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Hey, I purchased a Felt Z100 for rec riding but recently started commuting with it. I am using a Topeak beam rack to hold my books and lunch for work. My issue is this: the beam rack keeps shifting and hitting my spokes. I have broken three spokes so far. I have the right rubber pads in the rack and have it as tight as I can get it. I would get another rack for the bike but it lacks the mounts for it so a beam rack is really my only choice. Any suggestions for how to stabilize the rack so it stops moving around?
 

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If my brain is functioning already, a "Beam Rack" is a quick-release rack made by Topeak. I have one. While it's decent enough for 5-10 lb. loads, it's definitely unstable w/ a 20-lb. load (i.e., 3 college textbooks, notebook & a change of clothes).

I can say this from experience, your choices are:
1) Get a bike which can mount a stable rack
2) Wear a backpack, and be prepared for some back pain
3) Continue using an unstable rack which will eventually throw you into the path of oncoming traffic. Fortunately there weren't any cars behind me when this happened to me.
 

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duh...
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lx93 said:
If my brain is functioning already, a "Beam Rack" is a quick-release rack made by Topeak. I have one. While it's decent enough for 5-10 lb. loads, it's definitely unstable w/ a 20-lb. load (i.e., 3 college textbooks, notebook & a change of clothes).

I can say this from experience, your choices are:
1) Get a bike which can mount a stable rack
2) Wear a backpack, and be prepared for some back pain
3) Continue using an unstable rack which will eventually throw you into the path of oncoming traffic. Fortunately there weren't any cars behind me when this happened to me.


p clips, p clips, p clips... there is absolutely positively no reason to get a new bike
 

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FatTireFred said:
p clips, p clips, p clips... there is absolutely positively no reason to get a new bike
I considered P-clipping a rack to my 1997 Bianchi road bike. Even though the frame was steel, it was impossible due to the seatstays being too thin to attach a P-clamp to. I would imagine that many other road bikes will have a similar problem.
 

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LCI #1853
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I tried this myself for a ride or two about a year ago. I got one of the Topeak seatpost "beam" racks, clamped it on, added the rack trunk, and took off. First problem I ran into was that the bike had a carbon fiber seatpost and seat stays. P clamps didn't work with the first, regular rack that I tried. Seatpost racks don't go well with carbon fiber seatposts, either.

So, I moved the rack to my FS MTB, all aluminium, and ran it for awhile. One thing I found next was that I needed to lock out the rear suspension when I had the rack on or it would rub the tire when you bottom out in a number of Arkansas potholes. Secondly, you can use the spacers, clamp it down tight, and put the allen wrenches to it, the rack will wiggle around back there.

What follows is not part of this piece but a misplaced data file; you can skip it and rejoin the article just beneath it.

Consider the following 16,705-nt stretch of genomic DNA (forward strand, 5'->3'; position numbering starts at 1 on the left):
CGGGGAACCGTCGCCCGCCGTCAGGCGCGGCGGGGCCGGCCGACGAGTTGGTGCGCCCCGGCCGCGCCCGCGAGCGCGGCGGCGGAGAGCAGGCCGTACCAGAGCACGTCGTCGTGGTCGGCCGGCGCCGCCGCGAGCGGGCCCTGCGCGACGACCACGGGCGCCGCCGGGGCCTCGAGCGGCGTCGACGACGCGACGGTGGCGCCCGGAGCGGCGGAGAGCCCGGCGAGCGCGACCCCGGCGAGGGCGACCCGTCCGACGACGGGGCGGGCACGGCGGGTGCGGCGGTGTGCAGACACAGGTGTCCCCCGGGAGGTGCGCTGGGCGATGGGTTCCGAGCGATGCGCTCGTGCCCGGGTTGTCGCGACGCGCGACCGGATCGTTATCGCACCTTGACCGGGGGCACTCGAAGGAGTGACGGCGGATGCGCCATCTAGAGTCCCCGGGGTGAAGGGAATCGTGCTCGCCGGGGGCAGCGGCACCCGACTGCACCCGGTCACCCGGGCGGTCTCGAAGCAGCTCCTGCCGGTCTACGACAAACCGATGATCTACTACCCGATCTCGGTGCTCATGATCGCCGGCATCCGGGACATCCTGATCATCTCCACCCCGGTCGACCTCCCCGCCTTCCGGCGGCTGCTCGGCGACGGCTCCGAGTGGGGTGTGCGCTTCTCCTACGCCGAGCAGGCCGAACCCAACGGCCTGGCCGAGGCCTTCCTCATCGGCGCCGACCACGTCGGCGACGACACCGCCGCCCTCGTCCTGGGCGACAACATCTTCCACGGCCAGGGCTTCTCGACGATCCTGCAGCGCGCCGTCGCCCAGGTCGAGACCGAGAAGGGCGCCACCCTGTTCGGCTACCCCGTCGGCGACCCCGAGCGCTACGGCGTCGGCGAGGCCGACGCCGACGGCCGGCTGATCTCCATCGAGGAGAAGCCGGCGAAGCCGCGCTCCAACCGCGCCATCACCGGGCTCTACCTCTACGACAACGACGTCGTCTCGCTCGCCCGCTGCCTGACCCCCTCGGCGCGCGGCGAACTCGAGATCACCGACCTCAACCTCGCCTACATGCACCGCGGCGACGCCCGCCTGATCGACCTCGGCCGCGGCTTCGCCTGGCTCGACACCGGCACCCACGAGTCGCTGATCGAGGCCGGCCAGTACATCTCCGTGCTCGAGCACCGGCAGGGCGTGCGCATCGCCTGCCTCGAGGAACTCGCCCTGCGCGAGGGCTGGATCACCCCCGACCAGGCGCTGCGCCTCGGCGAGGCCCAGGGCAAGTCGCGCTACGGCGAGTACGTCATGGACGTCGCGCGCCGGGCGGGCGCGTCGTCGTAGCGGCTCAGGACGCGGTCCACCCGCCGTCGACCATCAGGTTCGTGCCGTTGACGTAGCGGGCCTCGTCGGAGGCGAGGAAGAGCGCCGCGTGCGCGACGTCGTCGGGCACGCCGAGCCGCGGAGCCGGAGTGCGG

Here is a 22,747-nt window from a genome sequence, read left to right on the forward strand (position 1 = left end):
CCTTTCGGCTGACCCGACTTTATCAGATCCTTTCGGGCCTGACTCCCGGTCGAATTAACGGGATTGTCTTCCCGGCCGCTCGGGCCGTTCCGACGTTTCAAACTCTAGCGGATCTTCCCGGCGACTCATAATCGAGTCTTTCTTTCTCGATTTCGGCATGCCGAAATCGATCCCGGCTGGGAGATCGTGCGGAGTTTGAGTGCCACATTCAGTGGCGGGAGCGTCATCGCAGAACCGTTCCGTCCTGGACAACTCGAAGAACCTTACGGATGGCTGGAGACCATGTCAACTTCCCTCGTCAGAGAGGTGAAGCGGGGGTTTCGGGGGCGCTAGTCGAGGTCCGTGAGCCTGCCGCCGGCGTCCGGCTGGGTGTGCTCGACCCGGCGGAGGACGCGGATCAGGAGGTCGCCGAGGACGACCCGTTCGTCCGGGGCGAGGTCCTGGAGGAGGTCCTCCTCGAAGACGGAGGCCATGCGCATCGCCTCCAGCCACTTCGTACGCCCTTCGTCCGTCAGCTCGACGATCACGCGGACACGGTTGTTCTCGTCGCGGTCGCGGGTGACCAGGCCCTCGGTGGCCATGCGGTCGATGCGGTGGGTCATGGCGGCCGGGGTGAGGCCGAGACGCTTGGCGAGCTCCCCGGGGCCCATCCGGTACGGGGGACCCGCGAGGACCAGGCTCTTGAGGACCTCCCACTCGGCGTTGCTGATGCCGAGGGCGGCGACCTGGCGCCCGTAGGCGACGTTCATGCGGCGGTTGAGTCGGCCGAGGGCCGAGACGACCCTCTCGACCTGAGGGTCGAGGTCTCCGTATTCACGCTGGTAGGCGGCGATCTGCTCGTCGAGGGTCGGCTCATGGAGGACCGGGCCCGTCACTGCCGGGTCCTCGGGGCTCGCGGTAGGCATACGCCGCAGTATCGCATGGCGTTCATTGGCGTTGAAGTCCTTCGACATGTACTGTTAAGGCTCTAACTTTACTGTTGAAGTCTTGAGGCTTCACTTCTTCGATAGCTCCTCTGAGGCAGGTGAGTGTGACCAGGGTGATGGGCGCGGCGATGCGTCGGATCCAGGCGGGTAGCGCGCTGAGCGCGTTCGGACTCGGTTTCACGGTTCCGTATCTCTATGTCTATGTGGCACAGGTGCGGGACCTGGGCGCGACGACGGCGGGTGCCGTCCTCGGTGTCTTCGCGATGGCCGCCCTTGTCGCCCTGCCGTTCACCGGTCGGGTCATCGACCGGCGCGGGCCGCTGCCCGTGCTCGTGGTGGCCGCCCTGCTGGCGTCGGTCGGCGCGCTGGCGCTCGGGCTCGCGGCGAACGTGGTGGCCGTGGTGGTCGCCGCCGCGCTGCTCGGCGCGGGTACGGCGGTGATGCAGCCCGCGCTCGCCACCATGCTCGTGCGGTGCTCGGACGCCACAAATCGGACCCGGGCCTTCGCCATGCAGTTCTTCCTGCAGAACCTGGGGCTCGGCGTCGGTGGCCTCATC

So, I eventually went to a regular commuter bike with heavy duty rack, and use a backpack or messenger bag when I need to haul stuff around with my road bike.
 

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????????

lx93 said:
I considered P-clipping a rack to my 1997 Bianchi road bike. Even though the frame was steel, it was impossible due to the seatstays being too thin to attach a P-clamp to. I would imagine that many other road bikes will have a similar problem.
They are made in many different sizes (look in the plumbing section of the hardware store). And an ingenious home bike mechanic can find a way to shim almost anything. Definitely not impossible.
 

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HeavyDMB said:
Hey, I purchased a Felt Z100 for rec riding but recently started commuting with it. I am using a Topeak beam rack to hold my books and lunch for work. My issue is this: the beam rack keeps shifting and hitting my spokes. I have broken three spokes so far. I have the right rubber pads in the rack and have it as tight as I can get it. I would get another rack for the bike but it lacks the mounts for it so a beam rack is really my only choice. Any suggestions for how to stabilize the rack so it stops moving around?
http://forums.roadbikereview.com/showthread.php?p=1647261#poststop
 

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Resident Curmudgeon
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I have a Q.R. Nashbar trunk rack that I think is the same style you're asking about. I use it on my commuter, and it's as stable as Gibralter. Holding the rear wheel between my knees, I can't budge it from side to side using both hands. It does make the bike a little tippy at extremely low speeds and when stopped, if you're carrying a heavy load.
 

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Failboat Captian
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I'm confused (not the first time). He called it a "beam rack", and the definition of that seems to be a seat post rack. So how is it, exactly, that a seat post rack end up in this guy's spokes? Is it a seat post rack with pannier sides to it? If so, wouldn't it hit the tire before it contacted the spokes?

And yeah.... P-clips. They can be found in sizes small enough for seat stays. Otherwise, zip ties.
 
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